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The End of Patience: Cautionary Notes on the Information Revolution Hardcover – August 22, 1999
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His second book, The End of Patience: Cautionary Notes on the Information Revolution, continues and expands Shenk's analysis, collecting articles and commentary he wrote for National Public Radio, The New Republic, FEED, Wired, and other high-minded venues over the last three years. Shenk's targets here vary widely: the corporatization of scientific research, the dizzying ethical choices surrounding biotechnology, and the scourge of Web sites with too many bells and whistles all get due consideration. But his central message remains the same throughout. Our technologies, he warns, are shaping us into a nation of info-hungry, data-dizzy "button smackers," risking the quality of our life and culture for the doubtful thrill of instant knowledge.
Shenk's warning is a gentle one, however, tempered by an affectionate familiarity with the media he critiques. And though this book could have used a little more winnowing (in particular, the transcribed conversations with assorted media-critic pals of Shenk's come off as little more than chummy, self-indulgent filler), in general his writing has a sure, light touch that glides past the bombast of classic technopunditry. Happily, Shenk follows his own prescriptions, cutting through the information haze rather than adding to it. --Julian Dibbell
From Publishers Weekly
Copyright 1999 Reed Business Information, Inc.
Top Customer Reviews
I was introduced to Mr. Shenk's work in "Data Smog", an earlier publication about the impact of technology on us mortals. Time and time again, I experienced that 'click' of recognition, as Mr. Shenk articulated what I had been feeling, but unable to voice.
Mr. Shenk hasn't let us down with his current work, "The End of Patience". One warning, though - this book will make information technology addicts very grumpy. For those of us who have embraced this technology without question and spend most of our lives 'plugged in' on an endless quest for more and better and faster, Mr. Shenk's insights will not be welcome.
For the rest of us, those who just want to retain our humanity in cyber-world, it's a must-read.This is especially true for those who are privileged to work in developing our information technology and communication systems, and have the power to deeply impact our futures.
Mr. Shenk does not advocate disrespect for our modern miracles. On the contrary, he reminds us that it is in the nature of miracles to overwhelm those who are touched by them.
This is a very fast, fun read, and I found it simultaneously interesting and frustrating. Every chapter/article is a reprint of a previously published (either in print or online) essay - for the material that is 2-3 years old - I would have liked to also read additional current follow-up or commentary. It would be fascinating to know, in this time of exploding commercial enterprise on the web if the author still holds the same opinions about the need for a World Wide Library ("a regimented, filtered, ultra-reliable segment of the World Wide Web") as he did in mid-1997. And how he thinks it might be accomplished given the current free market boom.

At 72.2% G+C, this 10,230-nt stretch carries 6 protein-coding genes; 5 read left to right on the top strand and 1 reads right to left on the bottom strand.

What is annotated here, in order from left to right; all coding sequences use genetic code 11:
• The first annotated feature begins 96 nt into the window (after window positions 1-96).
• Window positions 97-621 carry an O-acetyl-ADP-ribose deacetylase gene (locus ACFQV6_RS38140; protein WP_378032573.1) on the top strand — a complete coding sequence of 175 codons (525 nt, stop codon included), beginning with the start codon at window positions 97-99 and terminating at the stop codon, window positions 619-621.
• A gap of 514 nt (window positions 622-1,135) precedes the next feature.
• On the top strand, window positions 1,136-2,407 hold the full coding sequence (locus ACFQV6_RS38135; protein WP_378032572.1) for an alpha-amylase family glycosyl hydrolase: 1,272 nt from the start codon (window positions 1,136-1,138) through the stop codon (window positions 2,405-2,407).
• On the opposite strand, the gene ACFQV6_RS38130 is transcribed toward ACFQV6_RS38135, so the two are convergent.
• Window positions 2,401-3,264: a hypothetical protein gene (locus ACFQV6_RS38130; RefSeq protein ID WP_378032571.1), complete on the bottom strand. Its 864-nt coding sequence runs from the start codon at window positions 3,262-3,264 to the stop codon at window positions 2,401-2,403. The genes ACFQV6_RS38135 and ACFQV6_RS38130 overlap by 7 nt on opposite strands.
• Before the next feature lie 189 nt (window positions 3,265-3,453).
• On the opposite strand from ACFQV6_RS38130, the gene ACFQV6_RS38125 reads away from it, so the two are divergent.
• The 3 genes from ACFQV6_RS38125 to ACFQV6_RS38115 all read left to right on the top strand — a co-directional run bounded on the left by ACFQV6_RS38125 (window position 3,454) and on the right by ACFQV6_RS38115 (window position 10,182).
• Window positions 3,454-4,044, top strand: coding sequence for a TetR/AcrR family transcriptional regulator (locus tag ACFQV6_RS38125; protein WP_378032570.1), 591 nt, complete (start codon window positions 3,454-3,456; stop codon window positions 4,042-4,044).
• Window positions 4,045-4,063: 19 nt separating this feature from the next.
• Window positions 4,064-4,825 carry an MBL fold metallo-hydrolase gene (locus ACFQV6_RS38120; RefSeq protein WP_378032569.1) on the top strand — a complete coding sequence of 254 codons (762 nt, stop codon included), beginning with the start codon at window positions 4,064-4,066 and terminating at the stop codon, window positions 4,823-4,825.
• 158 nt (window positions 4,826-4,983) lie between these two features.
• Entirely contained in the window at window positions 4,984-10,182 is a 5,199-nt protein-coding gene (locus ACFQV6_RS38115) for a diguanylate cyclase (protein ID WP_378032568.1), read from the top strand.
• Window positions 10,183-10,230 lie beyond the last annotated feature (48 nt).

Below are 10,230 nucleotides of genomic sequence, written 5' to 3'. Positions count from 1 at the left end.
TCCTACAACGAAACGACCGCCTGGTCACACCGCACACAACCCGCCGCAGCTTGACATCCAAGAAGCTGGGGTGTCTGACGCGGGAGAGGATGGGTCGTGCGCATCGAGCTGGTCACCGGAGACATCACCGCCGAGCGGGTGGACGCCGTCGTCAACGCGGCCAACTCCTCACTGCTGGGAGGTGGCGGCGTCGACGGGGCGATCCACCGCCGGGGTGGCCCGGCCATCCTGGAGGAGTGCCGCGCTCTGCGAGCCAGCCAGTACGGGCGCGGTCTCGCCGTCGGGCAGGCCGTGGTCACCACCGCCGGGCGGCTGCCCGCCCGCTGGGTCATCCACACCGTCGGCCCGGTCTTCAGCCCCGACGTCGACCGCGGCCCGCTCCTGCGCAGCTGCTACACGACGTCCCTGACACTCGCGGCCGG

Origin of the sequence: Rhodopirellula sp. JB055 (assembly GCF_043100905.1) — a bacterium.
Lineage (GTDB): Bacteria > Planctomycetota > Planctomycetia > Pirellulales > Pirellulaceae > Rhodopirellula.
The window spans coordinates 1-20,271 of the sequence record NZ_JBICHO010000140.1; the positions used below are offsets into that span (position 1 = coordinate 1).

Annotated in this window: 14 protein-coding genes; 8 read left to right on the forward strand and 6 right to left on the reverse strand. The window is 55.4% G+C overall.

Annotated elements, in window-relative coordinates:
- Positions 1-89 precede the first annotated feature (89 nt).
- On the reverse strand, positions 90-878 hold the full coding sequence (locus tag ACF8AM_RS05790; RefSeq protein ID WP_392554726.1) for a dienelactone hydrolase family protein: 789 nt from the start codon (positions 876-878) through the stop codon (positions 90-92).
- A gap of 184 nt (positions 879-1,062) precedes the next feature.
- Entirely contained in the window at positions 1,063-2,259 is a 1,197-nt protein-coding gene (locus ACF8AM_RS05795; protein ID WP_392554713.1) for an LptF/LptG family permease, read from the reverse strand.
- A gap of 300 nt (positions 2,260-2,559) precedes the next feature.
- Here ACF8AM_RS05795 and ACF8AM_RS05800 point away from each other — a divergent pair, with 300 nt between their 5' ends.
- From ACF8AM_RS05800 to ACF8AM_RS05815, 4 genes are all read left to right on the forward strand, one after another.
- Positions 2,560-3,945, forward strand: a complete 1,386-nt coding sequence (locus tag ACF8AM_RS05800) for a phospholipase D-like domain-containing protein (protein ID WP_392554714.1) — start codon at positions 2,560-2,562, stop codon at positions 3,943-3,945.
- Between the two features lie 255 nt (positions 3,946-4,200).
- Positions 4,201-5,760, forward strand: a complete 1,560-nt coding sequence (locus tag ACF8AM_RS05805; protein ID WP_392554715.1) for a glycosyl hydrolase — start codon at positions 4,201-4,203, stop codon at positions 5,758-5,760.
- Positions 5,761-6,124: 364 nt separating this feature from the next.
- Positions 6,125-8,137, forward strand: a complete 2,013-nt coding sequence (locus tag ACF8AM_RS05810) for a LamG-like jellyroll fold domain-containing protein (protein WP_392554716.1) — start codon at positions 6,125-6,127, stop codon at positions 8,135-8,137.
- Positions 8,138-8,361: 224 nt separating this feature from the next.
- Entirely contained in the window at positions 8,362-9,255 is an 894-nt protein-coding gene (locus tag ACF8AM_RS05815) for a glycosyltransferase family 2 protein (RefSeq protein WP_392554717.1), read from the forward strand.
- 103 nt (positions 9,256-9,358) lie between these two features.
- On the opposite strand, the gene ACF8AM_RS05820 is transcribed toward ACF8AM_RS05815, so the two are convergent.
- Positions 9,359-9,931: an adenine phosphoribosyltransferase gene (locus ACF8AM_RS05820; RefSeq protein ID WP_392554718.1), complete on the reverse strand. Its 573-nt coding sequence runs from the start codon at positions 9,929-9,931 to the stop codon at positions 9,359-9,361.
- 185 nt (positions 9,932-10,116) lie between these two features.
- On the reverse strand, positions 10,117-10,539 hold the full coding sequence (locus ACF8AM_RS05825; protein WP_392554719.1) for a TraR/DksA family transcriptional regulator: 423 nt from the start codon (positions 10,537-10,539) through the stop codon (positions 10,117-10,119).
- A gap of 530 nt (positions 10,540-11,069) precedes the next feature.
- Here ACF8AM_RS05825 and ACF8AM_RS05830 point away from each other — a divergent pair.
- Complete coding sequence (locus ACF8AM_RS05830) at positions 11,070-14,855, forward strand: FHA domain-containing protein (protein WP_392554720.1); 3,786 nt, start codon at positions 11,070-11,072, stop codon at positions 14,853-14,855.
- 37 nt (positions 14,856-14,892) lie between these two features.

Every essay provided food for thought, even if only to wonder "is this still true?" The author writes clearly, humorously and cogently. I would be pleased to see book length treatments of many of the themes he treats in just 2 or 3 pages ("Hall Pass to the Twenty-first Century: the problem with putting schools online" would be a particularly juicy book topic). In light of the coming anti-trust judgment remedies in the Microsoft case - a book extrapolating on the essay "Hating Gates: the culture of Microsoft bashing" could be quite provocative. His conclusion that "as long as Microsoft keeps its focus on itself, maintains that hungry feeling, and stays (more or less) within the bounds of the law, they're bound to succeed ... [but] technology has a way of turning the tables rather suddenly. Regardless of Microsoft's foresight, toughness, breadth of investment, and research, Gates knows as well as anyone that his days as technology king could come to a fairly swift end" (p.Read more ›
Most Recent Customer Reviews
While Shenk's "cautionary notes" err on the side of the measured critiques of a turn-of-the-century technological participant-observer, this book's potential value as a bellwether... Read morePublished on January 7, 2009 by Ben Sullivan
I enjoyed The End of Patience very much. I had to laugh at how many of David Shenk's insights I could relate to, although I had never slowed down enough to consider them. Read morePublished on December 27, 1999 by Richard E. Gaum
In his second book "The End of Patience" we have David Shenk's self aggrandizing insights into the complex dark canyons of the technological revolution we have been drawn... Read morePublished on November 30, 1999